A cartoon depicted a character saying: “I’m going to write a book and someday I will be famous.”
Is fame the ultimate goal? Have you been reading the tabloids lately?
A client of mine, still learning English, decided to write a story about her life in the country she came from. Fair enough. When I encouraged her to work on shorter pieces first, she said, “I have to write a book.” An opportunity came up to write a story for an anthology, and I asked her, “Could you write a story about this topic?” She wrote, and I helped to smooth out the words. Her story was accepted. It was a beginning. A significant piece that affirmed her dream, her first publishing credit. As far as I know she’s still working on her book, telling her story from the heart.
As a new writer, I was encouraged to work on short pieces such as letters to the editor, book reviews and articles for church newsletters and denominational publications. No pay in many of those, but I have learned the value of a word count, the seriousness of a deadline and the skills that it took to be published.
Writers I know have worked at their craft for a long time. It’s work, and writers do it because they are impelled to write, not by someone else, but by something within. They begin by dabbling, as many of my writer friends have done, playing at putting words together, just as an artist plays with colour and paints many pieces before becoming known to the world. Ralph Waldo Emerson, American essayist, lecturer and poet said, “Every artist was first an amateur.”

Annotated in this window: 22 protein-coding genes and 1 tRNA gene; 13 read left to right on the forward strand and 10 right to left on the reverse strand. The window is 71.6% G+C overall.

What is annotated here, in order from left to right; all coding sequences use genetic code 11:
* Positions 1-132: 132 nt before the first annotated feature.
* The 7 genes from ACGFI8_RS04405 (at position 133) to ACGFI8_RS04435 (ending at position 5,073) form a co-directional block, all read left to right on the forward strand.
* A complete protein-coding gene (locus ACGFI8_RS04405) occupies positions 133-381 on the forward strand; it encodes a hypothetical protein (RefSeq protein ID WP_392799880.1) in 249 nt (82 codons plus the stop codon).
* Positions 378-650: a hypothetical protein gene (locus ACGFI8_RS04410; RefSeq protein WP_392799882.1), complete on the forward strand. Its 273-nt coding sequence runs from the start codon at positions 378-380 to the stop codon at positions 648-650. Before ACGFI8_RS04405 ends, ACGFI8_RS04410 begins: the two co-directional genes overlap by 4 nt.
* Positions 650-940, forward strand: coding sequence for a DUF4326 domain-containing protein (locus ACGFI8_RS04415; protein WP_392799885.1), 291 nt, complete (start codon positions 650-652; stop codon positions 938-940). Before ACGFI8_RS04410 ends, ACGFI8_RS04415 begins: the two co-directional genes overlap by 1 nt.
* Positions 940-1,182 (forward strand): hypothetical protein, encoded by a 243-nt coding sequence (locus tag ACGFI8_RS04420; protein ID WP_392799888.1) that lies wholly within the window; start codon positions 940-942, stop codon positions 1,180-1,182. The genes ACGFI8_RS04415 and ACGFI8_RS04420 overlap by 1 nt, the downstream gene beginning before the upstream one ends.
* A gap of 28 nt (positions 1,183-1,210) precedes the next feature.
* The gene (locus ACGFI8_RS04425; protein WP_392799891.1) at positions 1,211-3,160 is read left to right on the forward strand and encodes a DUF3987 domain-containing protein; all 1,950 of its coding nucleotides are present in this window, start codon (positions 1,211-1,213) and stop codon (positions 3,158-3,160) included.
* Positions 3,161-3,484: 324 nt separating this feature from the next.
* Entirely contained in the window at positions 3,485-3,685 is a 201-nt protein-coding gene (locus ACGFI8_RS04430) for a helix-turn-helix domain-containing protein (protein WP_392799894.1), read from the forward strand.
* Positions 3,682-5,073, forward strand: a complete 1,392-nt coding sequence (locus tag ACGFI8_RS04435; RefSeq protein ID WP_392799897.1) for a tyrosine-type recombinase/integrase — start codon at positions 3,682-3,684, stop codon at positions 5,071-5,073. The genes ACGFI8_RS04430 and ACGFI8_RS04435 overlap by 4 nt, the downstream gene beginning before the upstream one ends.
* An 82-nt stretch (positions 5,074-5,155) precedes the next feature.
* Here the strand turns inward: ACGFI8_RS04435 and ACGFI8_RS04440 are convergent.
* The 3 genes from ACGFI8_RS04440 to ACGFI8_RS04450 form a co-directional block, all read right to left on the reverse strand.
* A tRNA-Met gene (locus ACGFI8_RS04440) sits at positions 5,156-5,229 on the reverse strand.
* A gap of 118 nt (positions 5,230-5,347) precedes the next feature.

Susan, a fellow writer in our critique group, recently shared a story she had written of an event that changed the world, during which many people died. It made her rethink her priorities, and she asked herself, “Where those who perished doing something they loved each day?” She determined that she would make changes in her life so that the writing she desired would have a rightful place. Since then she’s published short stories and continues to work on various projects.
When writers come to me for help, I encourage them to work on short stories or articles, never losing sight of their long-term goal, while they develop the necessary skills. I remind them that journalists write shorter stories all the time; sometimes they gather the best columns in a book. The late Peter Gzowski, of Galt, Ontario, broadcaster, writer and editor, and 1990s host of CBC’s popular Morningside radio program, is credited with writing several books that are collections of his interviews and radio programs.
Therefore, my advice is: Whether you write short pieces or novels, always write because it comes from within. Work hard on your craft, and with enough perseverance, you may even get published. If your readers tell you they enjoy your words, count that as an added bonus, and if you do become famous in the process, drop me a line.
Carolyn R. Wilker is an editor, writing instructor, and mentor from Kitchener, Ontario. She’s a member of the Editors’ Association of Canada, The Word Guild, Inscribe, and the Energetics Toastmasters and she has led workshops in speaking, creative writing and memoir at conferences and division Toastmaster training events. Her writing spans articles, op-eds, inspirational and poetry to her book, Once Upon a Sandbox, published in 2011 by Hidden Brook Press. www.carolynwilker.ca